Transcript

Measuring What Matters

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Shum:

Okay, very good afternoon, good morning, and good evening ladies and gentlemen, wherever you are in the world. Thank you so much for taking the time to be with us for today’s special webinar, titled Measuring What Matters. Moving beyond basic LMS metrics to an outcome based measurement model. My name is Shum and I’m the Digital Marketing Manager here at Axonify, and I’m very excited to serve as your host and moderator for today’s session.

Before we get things underway, I just wanted to go over a few housekeeping details with everyone. First and foremost this webinar is being recorded, and you will have a copy of the recording as well as the slides sent to you as soon as the webinar is over. If at any time during the webinar you lose audio, or you’re experiencing any technical issues, please don’t worry. The recording will capture everything perfectly well. I will be moderating a Q&A period at the end of today’s session. However, if you have any questions throughout the session, please feel free to ask them, using the Q&A window or the chat window in the WEBEX console. If you wish to participate on Twitter, feel free to use the hashtag #LearningImpact in your tweets and mention Axonify.

With that being said folks, I would love to introduce you to today’s speakers. We have a very exciting lineup of speakers. First up, we’re gonna hear from Dani Johnson, who is Vice President of Learning and Development Research at Bersin by Deloitte. And then following Dani, we’re gonna hear from Axonify CEO Carol Leaman. Once again, we are very excited to have them both share their perspectives on the all important topic of learning measurement today. And Dani, we’re gonna start with you. Thanks again for being with us. The floor is now yours.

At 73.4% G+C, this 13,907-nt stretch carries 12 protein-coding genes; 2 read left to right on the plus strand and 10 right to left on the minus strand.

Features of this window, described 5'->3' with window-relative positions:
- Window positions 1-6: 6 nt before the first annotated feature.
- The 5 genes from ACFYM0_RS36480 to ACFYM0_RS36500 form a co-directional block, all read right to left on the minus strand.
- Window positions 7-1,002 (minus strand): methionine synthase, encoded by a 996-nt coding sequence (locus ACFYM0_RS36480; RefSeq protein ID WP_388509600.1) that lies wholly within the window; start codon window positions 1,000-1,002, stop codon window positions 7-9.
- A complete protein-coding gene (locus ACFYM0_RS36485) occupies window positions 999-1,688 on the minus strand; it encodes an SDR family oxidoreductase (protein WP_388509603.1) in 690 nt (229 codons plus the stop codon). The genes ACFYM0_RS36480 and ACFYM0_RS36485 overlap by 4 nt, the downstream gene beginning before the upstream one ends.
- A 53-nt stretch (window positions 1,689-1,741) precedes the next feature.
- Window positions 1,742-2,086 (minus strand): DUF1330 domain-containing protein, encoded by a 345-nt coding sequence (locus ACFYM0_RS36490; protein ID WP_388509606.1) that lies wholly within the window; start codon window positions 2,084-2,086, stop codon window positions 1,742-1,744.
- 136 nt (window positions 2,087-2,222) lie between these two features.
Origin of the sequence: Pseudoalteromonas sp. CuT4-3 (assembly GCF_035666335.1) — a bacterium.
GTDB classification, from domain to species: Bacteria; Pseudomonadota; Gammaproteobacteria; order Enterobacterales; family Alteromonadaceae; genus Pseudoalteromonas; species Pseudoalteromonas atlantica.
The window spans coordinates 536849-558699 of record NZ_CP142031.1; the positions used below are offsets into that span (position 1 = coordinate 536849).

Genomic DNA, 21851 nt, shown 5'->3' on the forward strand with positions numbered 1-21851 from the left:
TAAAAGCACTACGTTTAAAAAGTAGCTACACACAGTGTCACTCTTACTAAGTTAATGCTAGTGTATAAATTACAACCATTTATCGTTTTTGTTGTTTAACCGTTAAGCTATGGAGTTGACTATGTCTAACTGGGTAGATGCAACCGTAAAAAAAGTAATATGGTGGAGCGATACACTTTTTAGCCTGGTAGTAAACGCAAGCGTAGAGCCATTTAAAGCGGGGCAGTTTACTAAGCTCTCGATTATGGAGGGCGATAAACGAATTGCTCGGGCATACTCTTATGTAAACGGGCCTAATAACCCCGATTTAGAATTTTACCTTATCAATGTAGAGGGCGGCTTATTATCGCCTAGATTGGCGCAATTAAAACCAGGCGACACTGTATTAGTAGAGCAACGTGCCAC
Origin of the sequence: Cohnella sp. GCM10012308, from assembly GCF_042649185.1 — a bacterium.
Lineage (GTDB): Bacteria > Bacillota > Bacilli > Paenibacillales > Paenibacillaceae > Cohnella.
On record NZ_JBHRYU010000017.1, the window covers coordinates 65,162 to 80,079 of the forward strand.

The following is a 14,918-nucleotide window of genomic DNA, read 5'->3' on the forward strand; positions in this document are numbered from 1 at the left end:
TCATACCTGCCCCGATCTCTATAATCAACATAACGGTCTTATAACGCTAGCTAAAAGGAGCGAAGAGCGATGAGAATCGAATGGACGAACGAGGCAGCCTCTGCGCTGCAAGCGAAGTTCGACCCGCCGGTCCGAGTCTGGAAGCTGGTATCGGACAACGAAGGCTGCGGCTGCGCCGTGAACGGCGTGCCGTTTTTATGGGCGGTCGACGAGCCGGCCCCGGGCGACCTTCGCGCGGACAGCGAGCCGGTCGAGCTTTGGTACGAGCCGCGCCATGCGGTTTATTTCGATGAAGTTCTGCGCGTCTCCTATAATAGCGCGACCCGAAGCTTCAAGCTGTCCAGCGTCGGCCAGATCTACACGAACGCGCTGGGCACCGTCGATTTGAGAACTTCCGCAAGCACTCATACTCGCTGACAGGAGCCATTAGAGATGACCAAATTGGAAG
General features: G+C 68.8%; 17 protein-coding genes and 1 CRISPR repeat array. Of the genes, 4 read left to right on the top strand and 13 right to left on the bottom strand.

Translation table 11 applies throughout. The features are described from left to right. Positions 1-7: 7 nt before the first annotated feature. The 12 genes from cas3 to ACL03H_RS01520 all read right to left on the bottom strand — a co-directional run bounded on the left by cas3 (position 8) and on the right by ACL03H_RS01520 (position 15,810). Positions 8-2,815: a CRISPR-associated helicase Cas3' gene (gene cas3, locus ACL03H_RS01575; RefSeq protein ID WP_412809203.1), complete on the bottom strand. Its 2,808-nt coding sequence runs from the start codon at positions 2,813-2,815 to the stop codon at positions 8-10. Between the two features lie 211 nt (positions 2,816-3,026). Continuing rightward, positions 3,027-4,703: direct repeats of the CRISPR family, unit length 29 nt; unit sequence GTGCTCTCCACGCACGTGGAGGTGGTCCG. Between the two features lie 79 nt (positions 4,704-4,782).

Dani Johnson: 

Thanks, Shum. I’m very happy to be here. We’ve done a couple of webinars with Axonify and I’m always thrilled to do it because I’ve found them to be really useful to me as well. It seems that Axonify had some great examples that tend to do a great job at bringing some of our pages to life. Today, kind of actually let me do a speech lessontation, as I am obligated to do. For those of you who don’t know who Bersin by Deloitte is, we are a global provider of leading practices, trends, and benchmarking research and talent management, learning, and strategic HR. We cover the human kind of field pretty broadly, and if any of you have any questions about you can join or what our offerings are, please feel free to contact me afterwards.

Today we wanna cover basically three things. The first one is, we recently completed the high impact learning organization study, some of you may be familiar with that longstanding study. And in that study, there was some great bits of data about analytics and measurements, and how that may be changing, particularly for those really mature organizations. And I’ll share some of that data by first talking about the model itself, giving you a sort of a thinkness for some of the other stuff that I’ll share. And then I’ll share four major measurement or analytics findings that we found, just by looking at the initial data. I think we’ll definitely be writing and speaking about this quite a bit more in the future, but these are the big, easy to see things that we found in that research. And then I’ll pass it off to Carol Leaman, who will share some examples in the case study as an organization that seems to be doing truly well.